Wednesday, December 4, 2013

Nostalgia, A Half-Week After

I felt "It" in the days leading up the Iron Bowl, but I dared not say so, for fear of bringing a jinx to life.

"It" is an eerily serene sense of confidence that Auburn is going to triumph. Leading up to last Saturday, the confidence of "It" was confidence that Auburn would prevent Alabama from ascending to a seat at history's feast which everyone assumed was theirs by birthright.

"It" was not based entirely on logic -- after all, I had mentioned the Sunday before, on this very blog, that "Alabama should win their final two" -- but "It" was strong and persuasive and could not be denied.

I have been cheering and championing Auburn football for decades, and along the way have witnessed a multitude of highs that includes a national championship and troika of undefeated seasons, all despite playing in America's toughest conference. Yet even with all that success, the feeling of "It" is something that visits me only on the rarest of occasions. Before big games, my mind and heart are usually burdened by thoughts of all the ways Auburn might lose; but whenever "It" blesses me, all my mind can think of are the ways Auburn might win, and all my heart can think of is how sweet the win will taste.

Interestingly, I experienced "It" earlier this season, in the week prior to the Texas A&M game. I also felt "It" throughout December 2010 and early January 2011, in the lead up to that season's BCS Championship Game. Prior to that, my only other encounter with "It" happened on December 2, 1989, when the 8-2 Tigers upset the 10-0 Tide -- and in that instance, "It" did not make its appearance until James Joseph leaped across the goal line to close the game's opening drive.

Much like that glorious afternoon 24 years ago, this past Saturday was one on which "It" was borne by a certainty that right was on the side of Auburn, that wrong was on the side of Alabama, and that right will always prevail in the end. It seems (in fact is) way over the top to introduce a biblical concept like right versus wrong into a football rivalry, especially one in which the games are played by people mostly between the ages of 18 and 21; however, there were actual, honest-to-God reasons to use the right/wrong analogy when speaking of the game in '89, and if you care to bone up on them you can start by going here and/or here.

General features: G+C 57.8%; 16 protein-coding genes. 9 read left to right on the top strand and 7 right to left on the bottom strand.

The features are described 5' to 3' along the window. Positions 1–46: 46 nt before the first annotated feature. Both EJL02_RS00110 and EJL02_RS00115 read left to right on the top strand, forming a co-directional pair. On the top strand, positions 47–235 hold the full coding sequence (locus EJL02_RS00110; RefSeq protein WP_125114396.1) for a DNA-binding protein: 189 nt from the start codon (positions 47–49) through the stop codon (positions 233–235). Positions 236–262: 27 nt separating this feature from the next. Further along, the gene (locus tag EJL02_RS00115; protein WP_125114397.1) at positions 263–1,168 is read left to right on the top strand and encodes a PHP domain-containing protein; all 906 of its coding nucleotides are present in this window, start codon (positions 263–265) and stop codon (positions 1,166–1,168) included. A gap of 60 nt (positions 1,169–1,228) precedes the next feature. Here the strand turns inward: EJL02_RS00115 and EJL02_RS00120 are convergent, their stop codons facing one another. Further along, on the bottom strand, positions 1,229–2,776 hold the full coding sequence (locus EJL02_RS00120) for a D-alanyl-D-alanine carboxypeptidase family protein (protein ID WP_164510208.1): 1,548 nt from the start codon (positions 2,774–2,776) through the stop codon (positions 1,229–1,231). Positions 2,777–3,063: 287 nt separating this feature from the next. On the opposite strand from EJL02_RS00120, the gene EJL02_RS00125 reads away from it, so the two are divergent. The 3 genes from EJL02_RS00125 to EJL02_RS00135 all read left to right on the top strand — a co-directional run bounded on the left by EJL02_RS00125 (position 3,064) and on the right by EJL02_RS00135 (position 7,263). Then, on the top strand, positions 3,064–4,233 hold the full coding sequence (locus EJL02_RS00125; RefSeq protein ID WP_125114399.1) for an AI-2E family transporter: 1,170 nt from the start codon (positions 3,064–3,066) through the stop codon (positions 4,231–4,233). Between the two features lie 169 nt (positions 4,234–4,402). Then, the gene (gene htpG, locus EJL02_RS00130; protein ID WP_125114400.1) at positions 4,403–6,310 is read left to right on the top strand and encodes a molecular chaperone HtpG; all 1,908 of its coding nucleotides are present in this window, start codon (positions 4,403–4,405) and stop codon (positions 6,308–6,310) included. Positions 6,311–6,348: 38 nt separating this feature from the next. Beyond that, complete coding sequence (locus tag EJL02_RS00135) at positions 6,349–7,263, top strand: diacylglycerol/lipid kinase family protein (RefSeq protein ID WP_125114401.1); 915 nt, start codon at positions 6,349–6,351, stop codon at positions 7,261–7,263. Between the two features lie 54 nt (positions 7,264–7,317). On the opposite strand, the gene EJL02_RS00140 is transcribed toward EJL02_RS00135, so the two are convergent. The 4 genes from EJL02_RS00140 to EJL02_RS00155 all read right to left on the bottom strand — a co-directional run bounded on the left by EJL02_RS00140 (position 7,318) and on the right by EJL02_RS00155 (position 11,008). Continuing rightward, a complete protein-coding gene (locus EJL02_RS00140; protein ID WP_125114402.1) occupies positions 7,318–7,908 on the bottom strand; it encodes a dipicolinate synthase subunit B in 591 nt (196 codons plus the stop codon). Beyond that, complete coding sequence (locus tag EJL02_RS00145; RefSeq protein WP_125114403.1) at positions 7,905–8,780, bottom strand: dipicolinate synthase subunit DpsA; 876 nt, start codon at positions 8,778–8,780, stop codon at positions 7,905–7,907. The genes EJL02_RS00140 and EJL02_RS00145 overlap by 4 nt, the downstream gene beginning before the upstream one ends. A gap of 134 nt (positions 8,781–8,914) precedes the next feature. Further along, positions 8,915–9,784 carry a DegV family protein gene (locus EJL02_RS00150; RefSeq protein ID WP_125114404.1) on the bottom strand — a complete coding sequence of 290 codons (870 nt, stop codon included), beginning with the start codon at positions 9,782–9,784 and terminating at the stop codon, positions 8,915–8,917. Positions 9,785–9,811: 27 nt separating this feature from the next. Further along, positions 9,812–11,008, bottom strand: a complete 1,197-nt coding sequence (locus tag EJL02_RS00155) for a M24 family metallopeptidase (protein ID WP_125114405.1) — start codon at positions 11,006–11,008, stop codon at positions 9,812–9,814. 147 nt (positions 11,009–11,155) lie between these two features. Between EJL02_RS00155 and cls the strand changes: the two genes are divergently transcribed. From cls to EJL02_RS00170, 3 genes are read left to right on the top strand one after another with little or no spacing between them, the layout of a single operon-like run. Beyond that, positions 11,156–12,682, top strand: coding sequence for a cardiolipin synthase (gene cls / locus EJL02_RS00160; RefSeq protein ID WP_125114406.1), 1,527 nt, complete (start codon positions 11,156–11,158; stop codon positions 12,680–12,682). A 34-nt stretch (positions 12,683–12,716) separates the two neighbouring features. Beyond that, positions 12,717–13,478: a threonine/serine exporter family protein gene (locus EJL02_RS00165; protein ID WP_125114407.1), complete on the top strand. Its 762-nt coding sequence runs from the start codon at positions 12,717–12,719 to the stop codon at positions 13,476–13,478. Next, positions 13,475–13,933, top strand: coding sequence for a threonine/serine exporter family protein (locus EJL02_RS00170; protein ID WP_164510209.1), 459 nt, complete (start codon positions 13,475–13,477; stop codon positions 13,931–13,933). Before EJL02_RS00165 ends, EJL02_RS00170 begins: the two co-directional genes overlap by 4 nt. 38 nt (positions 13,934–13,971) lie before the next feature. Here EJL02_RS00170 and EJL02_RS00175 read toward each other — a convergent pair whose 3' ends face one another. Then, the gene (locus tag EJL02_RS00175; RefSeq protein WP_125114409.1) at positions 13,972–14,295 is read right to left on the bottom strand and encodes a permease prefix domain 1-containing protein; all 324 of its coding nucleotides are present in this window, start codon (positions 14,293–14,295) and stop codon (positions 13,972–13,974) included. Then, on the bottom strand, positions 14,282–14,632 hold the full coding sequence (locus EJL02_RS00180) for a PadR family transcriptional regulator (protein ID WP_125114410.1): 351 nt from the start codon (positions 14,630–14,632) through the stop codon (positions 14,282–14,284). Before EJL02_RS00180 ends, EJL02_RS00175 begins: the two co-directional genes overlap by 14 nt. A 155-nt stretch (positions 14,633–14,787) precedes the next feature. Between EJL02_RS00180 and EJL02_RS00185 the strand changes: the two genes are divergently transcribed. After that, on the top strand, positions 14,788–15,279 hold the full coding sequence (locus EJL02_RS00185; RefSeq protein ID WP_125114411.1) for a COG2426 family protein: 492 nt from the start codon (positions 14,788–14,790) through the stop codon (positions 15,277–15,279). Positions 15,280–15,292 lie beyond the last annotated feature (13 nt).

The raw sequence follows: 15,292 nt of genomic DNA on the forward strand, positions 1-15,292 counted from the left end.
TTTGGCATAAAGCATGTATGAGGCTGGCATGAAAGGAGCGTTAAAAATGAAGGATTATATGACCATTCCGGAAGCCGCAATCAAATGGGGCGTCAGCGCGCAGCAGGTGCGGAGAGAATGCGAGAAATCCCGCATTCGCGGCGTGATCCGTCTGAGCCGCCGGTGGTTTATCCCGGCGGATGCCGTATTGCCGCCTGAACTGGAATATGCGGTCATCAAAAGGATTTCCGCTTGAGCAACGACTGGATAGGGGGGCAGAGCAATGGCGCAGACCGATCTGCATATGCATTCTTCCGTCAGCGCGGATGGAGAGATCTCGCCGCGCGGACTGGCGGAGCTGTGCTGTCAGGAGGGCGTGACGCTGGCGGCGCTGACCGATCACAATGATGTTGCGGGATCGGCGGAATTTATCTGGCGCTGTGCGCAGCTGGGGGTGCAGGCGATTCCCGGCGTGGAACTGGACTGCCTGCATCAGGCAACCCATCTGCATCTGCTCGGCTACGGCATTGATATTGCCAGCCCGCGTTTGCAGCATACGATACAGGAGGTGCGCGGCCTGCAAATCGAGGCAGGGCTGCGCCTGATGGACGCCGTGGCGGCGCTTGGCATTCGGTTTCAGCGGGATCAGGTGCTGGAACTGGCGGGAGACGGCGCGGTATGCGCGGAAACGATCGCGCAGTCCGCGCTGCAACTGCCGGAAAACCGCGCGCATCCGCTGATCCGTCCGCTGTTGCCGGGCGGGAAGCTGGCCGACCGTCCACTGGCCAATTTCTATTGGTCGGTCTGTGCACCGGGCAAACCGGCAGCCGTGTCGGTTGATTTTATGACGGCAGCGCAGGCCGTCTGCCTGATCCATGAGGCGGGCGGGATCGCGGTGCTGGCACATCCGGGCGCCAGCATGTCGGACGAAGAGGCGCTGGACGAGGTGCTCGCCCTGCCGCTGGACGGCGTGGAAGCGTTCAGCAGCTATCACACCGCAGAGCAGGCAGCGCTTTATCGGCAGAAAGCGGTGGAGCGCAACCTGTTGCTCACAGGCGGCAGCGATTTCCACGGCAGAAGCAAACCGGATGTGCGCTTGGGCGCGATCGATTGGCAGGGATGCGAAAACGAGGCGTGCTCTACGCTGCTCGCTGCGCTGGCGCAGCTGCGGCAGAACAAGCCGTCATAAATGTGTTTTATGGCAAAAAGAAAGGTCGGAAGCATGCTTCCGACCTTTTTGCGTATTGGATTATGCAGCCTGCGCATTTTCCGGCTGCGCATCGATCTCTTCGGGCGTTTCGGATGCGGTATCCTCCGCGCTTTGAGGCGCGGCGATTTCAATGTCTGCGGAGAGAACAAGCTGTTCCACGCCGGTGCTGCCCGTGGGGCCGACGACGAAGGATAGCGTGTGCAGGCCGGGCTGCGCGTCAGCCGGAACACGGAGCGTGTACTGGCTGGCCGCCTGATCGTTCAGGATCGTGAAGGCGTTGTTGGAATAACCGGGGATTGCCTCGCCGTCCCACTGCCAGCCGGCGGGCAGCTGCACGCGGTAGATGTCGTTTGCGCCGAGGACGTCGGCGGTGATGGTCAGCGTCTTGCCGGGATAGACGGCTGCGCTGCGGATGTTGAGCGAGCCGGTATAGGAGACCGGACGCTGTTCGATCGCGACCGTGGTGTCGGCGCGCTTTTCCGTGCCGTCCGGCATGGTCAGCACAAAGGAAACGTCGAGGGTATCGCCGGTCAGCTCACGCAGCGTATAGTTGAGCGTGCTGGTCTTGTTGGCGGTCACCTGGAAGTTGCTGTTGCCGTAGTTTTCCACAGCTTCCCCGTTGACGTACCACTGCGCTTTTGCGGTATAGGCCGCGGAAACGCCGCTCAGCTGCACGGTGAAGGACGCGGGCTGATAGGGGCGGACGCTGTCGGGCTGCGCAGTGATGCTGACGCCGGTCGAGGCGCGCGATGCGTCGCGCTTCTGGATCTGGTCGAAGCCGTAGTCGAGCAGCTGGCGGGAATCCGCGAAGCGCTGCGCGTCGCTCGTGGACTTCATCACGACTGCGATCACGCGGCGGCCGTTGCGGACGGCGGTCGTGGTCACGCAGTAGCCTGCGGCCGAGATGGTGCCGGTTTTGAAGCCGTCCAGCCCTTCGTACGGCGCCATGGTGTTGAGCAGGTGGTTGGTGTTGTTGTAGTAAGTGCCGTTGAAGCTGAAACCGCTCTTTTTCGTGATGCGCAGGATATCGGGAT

In 2013 the analogy fits for a number of reasons, chief of which is the way Alabama's players and coaches have been portrayed as inherently superior to everyone else involved in the sport of college football.

Some commentators have suggested that the Crimson Tide might be able to defeat an NFL team, and it is not clear that they were kidding when they said so.

On live national TV, Nick Saban leaped into the arms of AJ McCarron and started politicking for him to win the Heisman.

Over the last two months, every single bit of BCS speculation has been about "who Alabama will play for the national championship." Nary a peep was heard about "who will make it to the national championship game," for everyone knew Alabama would beat Auburn to make it to the SEC Championship Game, where they would then be sure to beat any opponent no matter how strong their record (Missouri is 11-1) and ranking (Missouri is #5).  It was just a matter of who Alabama's victim would be when they held the crystal trophy in January.

When Iron Bowl week arrived, both teams were in the thick of the national championship race. Alabama sat at 11-0 and ranked #1, Auburn at 10-1 and ranked #4, and the game was being played on Auburn's home turf, which usually makes a big difference in the college game. In this most storied of rivalries, it was the first time one of its games had both teams ranked this high, yet no one in the media thought Auburn had any real chance of winning. Like my friend Sandee Foster observed in a text last week, the media would "mention the Iron Bowl and that it's a big game but then go on to talk about if Bama will play FSU or OSU for the natty!"